Big bang
The primordial soup was made in the fractions of a second after the Big Bang Björn Kindler/iStock

CERN's Large Hadron Collider has been used to recreate the universe's primordial soup – a combination of fundamental particles that existed in a fraction of time after the Big Bang. Record-high amounts of energy were used to investigate the universe's early elements, namely quarks and gluons.

The researchers found that the combination of quarks and gluons – known as quark-gluon plasma – acted more like liquid than a gas, despite its unbelievably high energy. They mapped the changes in quark-gluon plasma as they interact, before publishing their results in the journal Physical Review Letters.

"It is remarkable that we are able to carry out such detailed measurements on a drop of 'early universe'," said Jens Jørgen Gaardhøje, researcher from the Niels Bohr Institute. "The results are fully consistent with the physical laws of hydrodynamics – i.e. the theory of flowing liquids – and it shows that the quark-gluon plasma behaves like a fluid. It is however a very special liquid, as it does not consist of molecules like water, but of the fundamental particles quarks and gluons."

The scientists used the 17mile-long CERN Large Hadron Collider to conduct their investigation. They fired lead nuclei at each other at record-high energy levels of 5.02 teraelectronvolts – roughly the same amount of energy a human would need to walk 2,281,681miles.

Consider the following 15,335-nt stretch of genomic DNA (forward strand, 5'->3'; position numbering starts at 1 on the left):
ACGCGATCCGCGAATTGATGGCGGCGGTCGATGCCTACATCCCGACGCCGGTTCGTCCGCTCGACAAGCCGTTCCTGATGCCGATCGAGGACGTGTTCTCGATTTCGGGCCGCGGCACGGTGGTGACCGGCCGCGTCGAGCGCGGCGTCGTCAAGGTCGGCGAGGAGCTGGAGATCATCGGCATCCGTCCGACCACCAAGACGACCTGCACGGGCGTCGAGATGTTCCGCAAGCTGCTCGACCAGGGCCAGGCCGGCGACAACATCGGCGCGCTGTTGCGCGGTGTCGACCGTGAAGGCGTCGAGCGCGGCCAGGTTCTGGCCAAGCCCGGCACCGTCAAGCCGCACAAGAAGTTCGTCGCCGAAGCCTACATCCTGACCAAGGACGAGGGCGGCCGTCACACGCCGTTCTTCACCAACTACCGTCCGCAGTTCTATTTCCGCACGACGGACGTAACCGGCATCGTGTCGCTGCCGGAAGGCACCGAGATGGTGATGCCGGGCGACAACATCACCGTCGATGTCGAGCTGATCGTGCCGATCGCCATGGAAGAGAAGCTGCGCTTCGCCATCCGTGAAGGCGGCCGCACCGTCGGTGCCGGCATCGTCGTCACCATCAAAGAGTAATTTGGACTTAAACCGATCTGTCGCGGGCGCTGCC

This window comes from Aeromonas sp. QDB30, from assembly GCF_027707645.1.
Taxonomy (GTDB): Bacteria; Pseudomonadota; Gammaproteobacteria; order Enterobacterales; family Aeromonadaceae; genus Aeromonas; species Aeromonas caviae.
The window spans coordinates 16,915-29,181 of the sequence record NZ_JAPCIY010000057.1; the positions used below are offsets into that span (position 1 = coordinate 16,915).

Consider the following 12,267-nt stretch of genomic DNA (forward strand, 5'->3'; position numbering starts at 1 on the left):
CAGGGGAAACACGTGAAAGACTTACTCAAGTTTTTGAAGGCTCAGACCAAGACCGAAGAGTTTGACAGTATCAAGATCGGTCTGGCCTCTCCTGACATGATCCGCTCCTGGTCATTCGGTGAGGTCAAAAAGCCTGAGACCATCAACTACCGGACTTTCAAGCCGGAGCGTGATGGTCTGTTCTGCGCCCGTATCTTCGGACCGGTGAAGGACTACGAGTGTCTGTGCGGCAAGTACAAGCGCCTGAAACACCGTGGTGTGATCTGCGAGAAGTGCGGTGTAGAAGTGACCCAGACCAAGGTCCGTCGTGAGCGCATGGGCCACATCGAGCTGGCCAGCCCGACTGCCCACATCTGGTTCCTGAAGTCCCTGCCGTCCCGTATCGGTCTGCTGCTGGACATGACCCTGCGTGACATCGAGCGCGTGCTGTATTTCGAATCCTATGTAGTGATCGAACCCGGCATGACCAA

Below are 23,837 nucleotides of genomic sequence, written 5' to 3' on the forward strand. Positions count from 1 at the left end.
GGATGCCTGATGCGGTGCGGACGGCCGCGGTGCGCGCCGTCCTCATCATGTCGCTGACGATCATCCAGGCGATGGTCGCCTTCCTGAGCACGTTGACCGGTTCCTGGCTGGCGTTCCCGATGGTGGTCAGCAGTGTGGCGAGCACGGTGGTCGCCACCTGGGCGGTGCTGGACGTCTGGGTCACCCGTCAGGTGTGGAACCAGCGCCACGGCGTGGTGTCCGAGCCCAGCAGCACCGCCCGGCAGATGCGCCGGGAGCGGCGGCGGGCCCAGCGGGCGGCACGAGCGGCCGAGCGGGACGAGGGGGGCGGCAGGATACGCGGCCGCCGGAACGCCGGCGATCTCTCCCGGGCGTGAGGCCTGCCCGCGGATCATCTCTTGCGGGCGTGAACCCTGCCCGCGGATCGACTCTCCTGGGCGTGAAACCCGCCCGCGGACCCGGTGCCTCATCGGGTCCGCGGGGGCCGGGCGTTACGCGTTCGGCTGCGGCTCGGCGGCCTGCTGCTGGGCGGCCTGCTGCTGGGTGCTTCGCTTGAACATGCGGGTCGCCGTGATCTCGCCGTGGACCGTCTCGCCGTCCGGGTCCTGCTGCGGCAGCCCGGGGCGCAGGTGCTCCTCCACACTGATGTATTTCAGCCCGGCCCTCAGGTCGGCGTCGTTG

Quark-Gluon Plasma
Collisions from lead nuclei made elliptical shaped quark-gluon plasma State University of New York

The nuclei would crash into each other, quickly making quark-gluon plasma. This allowed the scientists to measure its characteristics for the first time.

They found that the collisions would happen slightly off of centre, and that meant the quark-gluon plasma would form in odd shapes – similar to if two footballs were kicked at each other, and made a rugby ball.

Reseacher You Zhou said: "The analyses of the collisions make it possible, for the first time, to measure the precise characteristics of a quark-gluon plasma at the highest energy ever and to determine how it flows."

The next stage of research for the physicists is to continue mapping the quark-gluon plasma but on a much more precise scale. The scientists write in the report that these findings will subsequently unlock the door to the mystery of the primordial soup, and will help with past research that has been missing these vital characteristics.